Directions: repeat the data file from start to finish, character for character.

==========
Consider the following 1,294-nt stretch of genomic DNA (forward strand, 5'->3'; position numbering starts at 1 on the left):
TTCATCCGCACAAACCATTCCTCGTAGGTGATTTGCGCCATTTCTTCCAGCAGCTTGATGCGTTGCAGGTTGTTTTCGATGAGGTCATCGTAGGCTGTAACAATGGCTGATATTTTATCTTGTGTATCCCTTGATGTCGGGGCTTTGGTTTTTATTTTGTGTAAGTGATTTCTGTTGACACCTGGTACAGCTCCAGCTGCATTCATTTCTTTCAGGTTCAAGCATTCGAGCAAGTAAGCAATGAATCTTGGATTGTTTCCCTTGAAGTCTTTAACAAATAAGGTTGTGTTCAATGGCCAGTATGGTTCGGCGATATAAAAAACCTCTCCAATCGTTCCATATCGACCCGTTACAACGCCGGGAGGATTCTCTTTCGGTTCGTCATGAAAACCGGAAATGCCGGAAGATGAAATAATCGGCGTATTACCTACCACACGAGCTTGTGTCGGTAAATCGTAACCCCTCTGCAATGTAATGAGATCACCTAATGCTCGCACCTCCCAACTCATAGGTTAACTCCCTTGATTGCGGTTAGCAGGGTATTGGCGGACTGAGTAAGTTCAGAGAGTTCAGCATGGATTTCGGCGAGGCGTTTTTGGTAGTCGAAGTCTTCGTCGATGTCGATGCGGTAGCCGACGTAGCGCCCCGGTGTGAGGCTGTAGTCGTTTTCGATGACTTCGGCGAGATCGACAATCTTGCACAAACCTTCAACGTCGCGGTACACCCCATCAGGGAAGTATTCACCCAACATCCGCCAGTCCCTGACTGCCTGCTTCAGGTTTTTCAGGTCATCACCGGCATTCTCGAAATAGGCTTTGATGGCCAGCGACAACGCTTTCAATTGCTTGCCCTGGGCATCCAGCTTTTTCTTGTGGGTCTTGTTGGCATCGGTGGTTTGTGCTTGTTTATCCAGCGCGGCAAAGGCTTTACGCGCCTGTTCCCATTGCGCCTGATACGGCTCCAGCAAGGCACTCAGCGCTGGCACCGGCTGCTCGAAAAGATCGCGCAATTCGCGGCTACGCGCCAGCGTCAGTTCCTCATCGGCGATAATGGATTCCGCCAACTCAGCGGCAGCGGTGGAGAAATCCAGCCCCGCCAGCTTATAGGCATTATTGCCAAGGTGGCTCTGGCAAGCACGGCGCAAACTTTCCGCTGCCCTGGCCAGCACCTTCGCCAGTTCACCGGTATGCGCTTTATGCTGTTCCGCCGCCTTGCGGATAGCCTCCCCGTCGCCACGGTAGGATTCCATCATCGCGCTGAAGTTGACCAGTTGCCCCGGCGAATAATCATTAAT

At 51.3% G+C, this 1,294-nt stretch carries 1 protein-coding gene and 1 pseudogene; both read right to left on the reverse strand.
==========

Consider the following 1,294-nt stretch of genomic DNA (forward strand, 5'->3'; position numbering starts at 1 on the left):
TTCATCCGCACAAACCATTCCTCGTAGGTGATTTGCGCCATTTCTTCCAGCAGCTTGATGCGTTGCAGGTTGTTTTCGATGAGGTCATCGTAGGCTGTAACAATGGCTGATATTTTATCTTGTGTATCCCTTGATGTCGGGGCTTTGGTTTTTATTTTGTGTAAGTGATTTCTGTTGACACCTGGTACAGCTCCAGCTGCATTCATTTCTTTCAGGTTCAAGCATTCGAGCAAGTAAGCAATGAATCTTGGATTGTTTCCCTTGAAGTCTTTAACAAATAAGGTTGTGTTCAATGGCCAGTATGGTTCGGCGATATAAAAAACCTCTCCAATCGTTCCATATCGACCCGTTACAACGCCGGGAGGATTCTCTTTCGGTTCGTCATGAAAACCGGAAATGCCGGAAGATGAAATAATCGGCGTATTACCTACCACACGAGCTTGTGTCGGTAAATCGTAACCCCTCTGCAATGTAATGAGATCACCTAATGCTCGCACCTCCCAACTCATAGGTTAACTCCCTTGATTGCGGTTAGCAGGGTATTGGCGGACTGAGTAAGTTCAGAGAGTTCAGCATGGATTTCGGCGAGGCGTTTTTGGTAGTCGAAGTCTTCGTCGATGTCGATGCGGTAGCCGACGTAGCGCCCCGGTGTGAGGCTGTAGTCGTTTTCGATGACTTCGGCGAGATCGACAATCTTGCACAAACCTTCAACGTCGCGGTACACCCCATCAGGGAAGTATTCACCCAACATCCGCCAGTCCCTGACTGCCTGCTTCAGGTTTTTCAGGTCATCACCGGCATTCTCGAAATAGGCTTTGATGGCCAGCGACAACGCTTTCAATTGCTTGCCCTGGGCATCCAGCTTTTTCTTGTGGGTCTTGTTGGCATCGGTGGTTTGTGCTTGTTTATCCAGCGCGGCAAAGGCTTTACGCGCCTGTTCCCATTGCGCCTGATACGGCTCCAGCAAGGCACTCAGCGCTGGCACCGGCTGCTCGAAAAGATCGCGCAATTCGCGGCTACGCGCCAGCGTCAGTTCCTCATCGGCGATAATGGATTCCGCCAACTCAGCGGCAGCGGTGGAGAAATCCAGCCCCGCCAGCTTATAGGCATTATTGCCAAGGTGGCTCTGGCAAGCACGGCGCAAACTTTCCGCTGCCCTGGCCAGCACCTTCGCCAGTTCACCGGTATGCGCTTTATGCTGTTCCGCCGCCTTGCGGATAGCCTCCCCGTCGCCACGGTAGGATTCCATCATCGCGCTGAAGTTGACCAGTTGCCCCGGCGAATAATCATTAAT

At 51.3% G+C, this 1,294-nt stretch carries 1 protein-coding gene and 1 pseudogene; both read right to left on the reverse strand.